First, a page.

The implications of snoring may be much more profound than just an irritated partner. While one of the most common bugbears associated with people who snore is destroying the peaceful slumber of others, but it can be more problematic if caused by a medical condition known as sleep apnoea.
What is Sleep Apnoea
Sleep apnoea is a very common yet under-diagnosed sleep-related breathing disorder. Obstructive sleep apnoea refers to the obstruction of airway during sleep that is commonly associated with loud snoring. Besides snoring, OSA sufferers do not get quality rest from their sleep – some wake up in the middle of the night gasping for air – resulting in daytime fatigue, difficulty in waking up in the morning, headaches and even memory loss. OSA patients are also seven times more likely to have a heart disease, regardless of the patient’s age or severity of condition. Other health implications associated with this serious chronic breathing and sleeping disorder include diabetes, hypertension, stroke and even death.
Who Experiences Obstructive Sleep Apnoea (OSA)
The disorder is most commonly found in people who are obese; have a narrow airway or large tongue; or consume large quantities of alcohol at night. If you or a loved one has any of the symptoms or are at risk, you may consult a dentist who has the knowledge and expertise to determine the underlying causes of your disorder and deal with the problems.
Methods Of Treatment For Sleep Apnoea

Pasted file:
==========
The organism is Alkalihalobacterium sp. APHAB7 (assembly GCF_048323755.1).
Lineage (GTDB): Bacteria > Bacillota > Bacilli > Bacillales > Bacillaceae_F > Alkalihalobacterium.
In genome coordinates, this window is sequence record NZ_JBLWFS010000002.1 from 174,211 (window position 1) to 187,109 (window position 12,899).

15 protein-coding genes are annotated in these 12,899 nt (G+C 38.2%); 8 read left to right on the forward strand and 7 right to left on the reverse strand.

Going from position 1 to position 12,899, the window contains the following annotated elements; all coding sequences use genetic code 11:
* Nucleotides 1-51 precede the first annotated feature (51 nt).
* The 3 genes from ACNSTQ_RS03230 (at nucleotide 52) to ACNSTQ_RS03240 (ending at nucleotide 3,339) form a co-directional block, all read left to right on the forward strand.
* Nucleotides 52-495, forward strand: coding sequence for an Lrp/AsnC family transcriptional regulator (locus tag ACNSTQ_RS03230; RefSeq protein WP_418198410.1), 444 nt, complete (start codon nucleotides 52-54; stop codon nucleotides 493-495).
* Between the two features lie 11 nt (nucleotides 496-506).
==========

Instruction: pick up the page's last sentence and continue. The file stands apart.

Depending on the severity of your condition, the methods for countering the effects of OSA can range from surgery to the use of a breathing machine known as CPAP. Among the more conservative methods with proven effectiveness and high patient acceptance rates – CPAP patient compliance is as low as 50% – involves the use of dental appliances.
For example, some dentists prescribe the use of mandibular advancement splints to push the tongue forward while keeping the jaw stationary – to prevent the airway from getting blocked, a major cause of OSA.
Another dental appliance, known as SomnoMed, is a next generation devise that can be worn during sleep to prevent the collapse of the upper airway. The treatment involves the use of a custom-made appliance that features two components that fit over the upper and lower teeth.
These comfortable and easy-to-use oral devices are prescribed as part of the Continuous Open Airway Therapy (COAT) – of which SomnoMed is a leading provider. After a sleep physician has diagnosed you with OSA, the dentist will take an impression and bite registration of your teeth and send the items to SomnoMed for the appliance to be made. The dentist will also fit the device for you and explain how you may insert or remove it by yourself, for cleaning purposes.
If you have been diagnosed with OSA talk to Dr Luke Cronin at Quality Dental in North Sydney about an appropriate dental solution.